Heat pumps are less well-known than traditional air conditioning and heating systems, but they offer an attractive alternative for customers who want to save energy and money. They offer an efficient option for both cooling and heating, and all in one system. Keep reading to learn more about how heat pumps work, sizing a heat pump, and whether a heat pump is the right choice for your home.
What is a Heat Pump?
Unlike conventional furnaces, but not dissimilar to A/Cs, heat pumps work by transferring heat rather than generating it. In the summer, heat pumps move heat from inside your house to the outdoors, and in the winter they "pump" heat from the outdoors into your home. They employ the principle of refrigeration to accomplish this. In the summer, heat pumps can make your home more comfortable by reducing humidity levels as well as by lowering the temperature. Some heat pumps also have a "dehumidifying" or "dry" mode which alternates between heating and cooling in order to reduce humidity while maintaining a constant temperature. Many heat pumps also have a "fan-only" feature that provides ventilation in your home when the weather's mild enough to go without the cooling function on.
How Does a Heat Pump Work?
When the heat pump is in cooling mode, the outside compressor pushes refrigerant through the indoor evaporator coils where it captures heat from the air inside your house. The compressor then pumps the coolant outdoors where it's compressed into a liquid and in the condensing coil, releases the heat that it has captured. The refrigerant then returns indoors to capture more heat. In the winter, the flow of refrigerant is reversed so that the heat pump captures heat outdoors and releases it inside your home, increasing the temperature. Depending on the type of heat pump you have, it can capture heat from the air, the ground, or a nearby body of water. Heat pumps that use heat from the ground or from a body of water are called geothermal heat pumps. While these are the most efficient type of heat pump, the most common is the air-source heat pump.
Sizing a Heat Pump
Correctly sizing a heat pump is important to ensure the appliance operates at maximum efficiency. Heat pumps are far from one-size-fits-all devices. A heat pump that's too small will struggle to heat and cool your home during extreme temperatures, and will be more likely to freeze in cold weather. A heat pump that's too large will cycle on and off frequently, wasting energy and providing uneven conditioning. At the same time, the frequent on-and-off modes will prevent an over-sized heat pump from providing adequate humidity control or air filtration. It is also more expensive to buy a larger heat pump, so an over-sized heat pump does not make sense financially.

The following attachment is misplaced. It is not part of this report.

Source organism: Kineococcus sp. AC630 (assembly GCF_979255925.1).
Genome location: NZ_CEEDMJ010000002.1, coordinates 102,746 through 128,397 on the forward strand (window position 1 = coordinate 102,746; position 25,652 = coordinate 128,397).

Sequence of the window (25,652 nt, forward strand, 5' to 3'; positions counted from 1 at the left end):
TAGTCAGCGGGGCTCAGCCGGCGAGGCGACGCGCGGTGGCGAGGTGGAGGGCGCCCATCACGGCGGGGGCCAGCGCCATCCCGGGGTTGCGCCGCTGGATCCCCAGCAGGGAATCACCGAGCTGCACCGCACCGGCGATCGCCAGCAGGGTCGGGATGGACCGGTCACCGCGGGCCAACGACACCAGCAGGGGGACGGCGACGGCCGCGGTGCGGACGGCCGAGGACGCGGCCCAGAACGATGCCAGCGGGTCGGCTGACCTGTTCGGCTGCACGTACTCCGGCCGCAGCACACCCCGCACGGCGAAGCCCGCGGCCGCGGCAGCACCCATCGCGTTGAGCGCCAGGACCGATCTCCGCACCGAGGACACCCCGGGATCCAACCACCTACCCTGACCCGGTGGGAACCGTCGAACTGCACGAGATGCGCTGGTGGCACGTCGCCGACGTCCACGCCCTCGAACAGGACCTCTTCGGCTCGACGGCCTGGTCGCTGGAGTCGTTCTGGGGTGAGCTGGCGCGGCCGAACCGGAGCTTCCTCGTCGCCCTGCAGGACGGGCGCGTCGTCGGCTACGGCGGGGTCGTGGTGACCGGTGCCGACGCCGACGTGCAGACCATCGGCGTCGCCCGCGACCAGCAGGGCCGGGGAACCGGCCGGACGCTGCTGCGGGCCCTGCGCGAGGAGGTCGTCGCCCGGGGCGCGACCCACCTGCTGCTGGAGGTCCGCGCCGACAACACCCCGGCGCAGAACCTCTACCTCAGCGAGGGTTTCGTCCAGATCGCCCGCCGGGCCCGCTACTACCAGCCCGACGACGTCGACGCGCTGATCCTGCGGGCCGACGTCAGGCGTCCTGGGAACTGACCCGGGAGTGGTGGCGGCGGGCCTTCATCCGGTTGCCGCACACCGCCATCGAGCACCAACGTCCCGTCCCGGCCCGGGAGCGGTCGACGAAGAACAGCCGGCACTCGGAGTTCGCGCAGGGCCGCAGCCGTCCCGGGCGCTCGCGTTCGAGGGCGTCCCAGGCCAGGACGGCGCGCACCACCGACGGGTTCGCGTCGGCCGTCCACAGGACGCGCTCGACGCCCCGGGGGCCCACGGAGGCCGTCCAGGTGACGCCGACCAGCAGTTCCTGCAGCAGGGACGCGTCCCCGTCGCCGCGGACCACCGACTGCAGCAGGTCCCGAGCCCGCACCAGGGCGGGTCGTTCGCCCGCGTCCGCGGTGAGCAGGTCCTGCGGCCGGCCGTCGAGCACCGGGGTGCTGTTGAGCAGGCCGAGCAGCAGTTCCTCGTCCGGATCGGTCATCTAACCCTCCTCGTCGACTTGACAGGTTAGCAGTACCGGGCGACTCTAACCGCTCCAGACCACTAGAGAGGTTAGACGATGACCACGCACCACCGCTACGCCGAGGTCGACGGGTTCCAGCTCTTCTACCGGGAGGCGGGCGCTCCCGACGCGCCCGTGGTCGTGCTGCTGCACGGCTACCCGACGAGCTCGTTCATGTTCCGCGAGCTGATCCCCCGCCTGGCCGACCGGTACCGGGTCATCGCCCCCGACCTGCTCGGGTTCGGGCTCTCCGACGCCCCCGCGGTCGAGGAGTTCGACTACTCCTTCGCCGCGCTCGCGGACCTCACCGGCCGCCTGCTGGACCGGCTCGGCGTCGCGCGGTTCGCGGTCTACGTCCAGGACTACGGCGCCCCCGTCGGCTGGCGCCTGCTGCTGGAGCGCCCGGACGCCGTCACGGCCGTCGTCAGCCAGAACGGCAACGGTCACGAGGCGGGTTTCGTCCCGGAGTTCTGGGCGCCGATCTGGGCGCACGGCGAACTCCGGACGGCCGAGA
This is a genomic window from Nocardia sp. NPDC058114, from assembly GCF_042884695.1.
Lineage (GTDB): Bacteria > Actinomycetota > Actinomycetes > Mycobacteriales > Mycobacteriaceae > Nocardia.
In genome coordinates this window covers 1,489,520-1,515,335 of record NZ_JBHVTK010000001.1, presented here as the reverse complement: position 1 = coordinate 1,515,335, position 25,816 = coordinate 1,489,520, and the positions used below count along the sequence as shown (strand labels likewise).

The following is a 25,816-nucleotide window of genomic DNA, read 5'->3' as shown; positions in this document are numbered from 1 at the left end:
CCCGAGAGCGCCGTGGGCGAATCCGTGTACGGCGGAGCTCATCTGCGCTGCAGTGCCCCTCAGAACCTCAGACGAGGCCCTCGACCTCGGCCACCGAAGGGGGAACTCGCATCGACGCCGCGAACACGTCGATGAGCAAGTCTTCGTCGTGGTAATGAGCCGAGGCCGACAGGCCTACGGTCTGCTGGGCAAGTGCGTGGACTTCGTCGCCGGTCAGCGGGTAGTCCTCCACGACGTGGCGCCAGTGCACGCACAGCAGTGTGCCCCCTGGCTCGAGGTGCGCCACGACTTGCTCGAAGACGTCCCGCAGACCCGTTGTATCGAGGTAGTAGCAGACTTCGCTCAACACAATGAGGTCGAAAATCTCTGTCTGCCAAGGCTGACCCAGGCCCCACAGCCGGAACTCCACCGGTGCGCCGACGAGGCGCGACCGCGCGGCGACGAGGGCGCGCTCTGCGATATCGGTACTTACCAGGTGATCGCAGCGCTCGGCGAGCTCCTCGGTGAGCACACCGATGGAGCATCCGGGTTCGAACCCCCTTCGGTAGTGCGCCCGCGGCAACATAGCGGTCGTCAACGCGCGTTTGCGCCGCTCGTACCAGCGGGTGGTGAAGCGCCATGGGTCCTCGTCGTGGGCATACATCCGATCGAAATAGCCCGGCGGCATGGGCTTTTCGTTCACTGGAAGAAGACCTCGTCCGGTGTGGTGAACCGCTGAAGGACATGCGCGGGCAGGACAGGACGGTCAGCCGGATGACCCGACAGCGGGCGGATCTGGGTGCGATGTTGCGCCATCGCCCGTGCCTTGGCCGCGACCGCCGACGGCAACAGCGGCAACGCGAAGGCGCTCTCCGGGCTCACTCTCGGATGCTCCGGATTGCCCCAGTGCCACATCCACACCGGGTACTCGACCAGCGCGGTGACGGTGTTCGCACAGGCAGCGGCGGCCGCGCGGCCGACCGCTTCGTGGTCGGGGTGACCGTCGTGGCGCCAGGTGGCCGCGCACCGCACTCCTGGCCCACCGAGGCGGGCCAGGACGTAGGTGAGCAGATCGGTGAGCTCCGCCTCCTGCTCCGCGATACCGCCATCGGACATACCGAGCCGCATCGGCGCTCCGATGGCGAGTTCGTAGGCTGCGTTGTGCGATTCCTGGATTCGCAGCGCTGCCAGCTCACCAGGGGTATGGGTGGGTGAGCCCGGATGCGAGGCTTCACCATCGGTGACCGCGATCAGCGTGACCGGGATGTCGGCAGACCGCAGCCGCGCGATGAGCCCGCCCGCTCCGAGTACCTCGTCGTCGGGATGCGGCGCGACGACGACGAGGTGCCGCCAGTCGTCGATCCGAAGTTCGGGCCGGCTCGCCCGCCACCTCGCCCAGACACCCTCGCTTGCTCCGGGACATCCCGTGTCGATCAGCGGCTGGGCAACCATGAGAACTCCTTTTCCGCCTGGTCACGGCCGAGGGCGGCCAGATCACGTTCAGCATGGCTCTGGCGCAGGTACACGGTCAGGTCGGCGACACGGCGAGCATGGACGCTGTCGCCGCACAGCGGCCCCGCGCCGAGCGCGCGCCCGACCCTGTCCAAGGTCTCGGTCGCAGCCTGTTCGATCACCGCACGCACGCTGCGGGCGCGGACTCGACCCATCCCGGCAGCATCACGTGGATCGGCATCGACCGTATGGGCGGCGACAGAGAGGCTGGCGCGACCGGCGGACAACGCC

Calculators are available online that will help you develop a rough estimate of what size heat pump you need, but it's far better to consult a licensed home comfort professional before sizing a heat pump. A qualified HVAC professional will perform a Manual J load calculation on your home, inputting the size and layout of your home along with a variety of other factors. Once equipped with the results, the professional will recommend the right size heat pump system for your home, as well as suggest ways to lower its heating and cooling loads.
Heat Pump Benefits
Heat pumps offer many benefits over conventional furnaces and air conditioners. For cooling, air-source heat pumps rival high-efficiency air conditioners in terms of energy savings and performance. In heating mode, heat pumps can provide three times the heat energy of the electricity that's powering them. This amounts to 300 percent efficiency, as compared to the 98 percent efficiency of a top-of-the-line gas furnace. When heating in cold-winter climates such as Chicago, however, during extended cold periods, air-source heat pumps may have difficulty extracting heat from the cold outside air. When this happens, they will fall back on emergency heating, either with backup electric resistance coils or a gas furnace. If you have a furnace for emergency heating, this provides a potentially inexpensive backup option when gas prices are low, as they are now.
Heat pumps can also can be quieter than traditional air conditioning and furnace systems, which can be noisy. Many modern heat pumps incorporate a washable air filter that can improve the air quality in your home. These filters remove dust and allergens from the air, making family members with asthma or allergies feel more comfortable. Some air filters even come with a deodorizing feature to minimize unpleasant household odors. Any air filters will need to be washed or replaced regularly in order to be effective.
At Comfort24-7.com, we are qualified professionals serving Chicago, Northwest Indiana and Southwest Michigan. We provide emergency 24-7 HVAC service and can help you solve your home comfort problems. Contact us today for information about heat pump sizing or maintenance.